Finding enough surface area to cover an exhibition on wallpaper was never going to be easy, but mudac and Musée de Pully have solved the problem of wall space by joining forces to produce a show on contemporary wallpaper titled 'Face au mur. Papiers peints contemporains'.
Given the distance between the two museums, it seems an unusual arrangement for a show that should be visually taken in all at once - mudac, which deals with design and applied arts, is located in Lausanne, while the more fine art-orientated Musée de Pully is a 20-minute train ride away in the smaller town of Pully.
Working around this, the museums have presented two completely different thematic trajectories to explore the nature, discourse and techniques of wallpaper: while mudac will present the development of the Rorschach and damask patterns concerning politics, consumer society and packaging, repeat motifs, new technologies and trends, Musée de Pully will concentrate on wallpapers that fall into the category of the conceptual, portraits, hybrid motifs, narrative, film and video, the body and its different aspects and optical games.
The exhibition looks to show how both artists and designers work on the same ideas and projects and how they would deal with different themes if they were put together.
Naturally, with 30 wallpapers on display in each museum, nearly all walls have been filled with the stuff, which as it turns out, isn't limited to just paper. One of the multi-sensory wallpaper highlights is a room with three animated 'movie' wallpapers by German artist Brigitte Zieger, who has taken the idyllic motif of Toile de Jouy and challenged this by projecting animations of a moving tank, a sniper aiming at the viewer, or the explosion of the pattern (complete with sound effects).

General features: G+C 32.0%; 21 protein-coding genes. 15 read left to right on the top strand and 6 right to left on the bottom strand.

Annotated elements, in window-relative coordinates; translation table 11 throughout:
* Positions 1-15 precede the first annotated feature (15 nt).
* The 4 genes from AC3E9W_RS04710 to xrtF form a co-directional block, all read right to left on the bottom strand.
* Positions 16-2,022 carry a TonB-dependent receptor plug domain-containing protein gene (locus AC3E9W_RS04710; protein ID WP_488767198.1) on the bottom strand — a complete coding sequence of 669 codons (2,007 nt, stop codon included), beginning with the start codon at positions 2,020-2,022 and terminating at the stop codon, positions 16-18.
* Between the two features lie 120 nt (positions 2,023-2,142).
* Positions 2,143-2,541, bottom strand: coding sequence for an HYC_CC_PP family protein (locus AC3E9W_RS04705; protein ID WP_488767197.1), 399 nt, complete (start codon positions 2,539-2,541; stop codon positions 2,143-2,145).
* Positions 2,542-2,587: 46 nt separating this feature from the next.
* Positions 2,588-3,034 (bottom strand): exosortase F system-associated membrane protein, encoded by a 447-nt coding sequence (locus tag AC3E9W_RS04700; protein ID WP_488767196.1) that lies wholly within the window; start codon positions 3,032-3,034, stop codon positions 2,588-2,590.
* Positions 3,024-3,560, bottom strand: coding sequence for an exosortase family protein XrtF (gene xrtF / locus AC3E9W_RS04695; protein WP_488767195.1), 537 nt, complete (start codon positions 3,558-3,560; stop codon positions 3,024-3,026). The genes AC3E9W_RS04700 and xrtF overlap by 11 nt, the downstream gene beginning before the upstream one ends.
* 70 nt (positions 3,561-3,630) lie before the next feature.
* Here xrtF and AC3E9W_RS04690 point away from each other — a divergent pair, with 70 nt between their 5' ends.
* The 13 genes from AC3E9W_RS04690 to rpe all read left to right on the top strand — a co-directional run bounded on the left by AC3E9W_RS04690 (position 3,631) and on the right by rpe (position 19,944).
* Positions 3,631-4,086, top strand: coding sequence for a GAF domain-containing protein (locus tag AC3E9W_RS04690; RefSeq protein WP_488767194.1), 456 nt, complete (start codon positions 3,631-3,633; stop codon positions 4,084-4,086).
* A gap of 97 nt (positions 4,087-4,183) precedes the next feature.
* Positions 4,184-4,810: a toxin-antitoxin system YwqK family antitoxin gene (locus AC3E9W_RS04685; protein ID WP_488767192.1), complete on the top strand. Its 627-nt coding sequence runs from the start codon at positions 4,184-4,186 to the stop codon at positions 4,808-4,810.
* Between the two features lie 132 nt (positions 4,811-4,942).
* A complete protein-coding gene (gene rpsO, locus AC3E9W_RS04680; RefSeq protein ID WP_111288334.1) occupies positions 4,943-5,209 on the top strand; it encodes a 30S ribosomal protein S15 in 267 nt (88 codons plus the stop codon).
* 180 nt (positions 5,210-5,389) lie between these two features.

wallpaper videos
Watch these animated 'movie' wallpapers
The viewer is coaxed into expecting something to happen, but doesn't know when the explosion is going to take place. A little macabre perhaps, but it is this idea, also explored in some of the other wallpapers, that importantly conveys the oxymoron between the domestic comfort of wallpaper and its ability to be used as an output for social and political messages.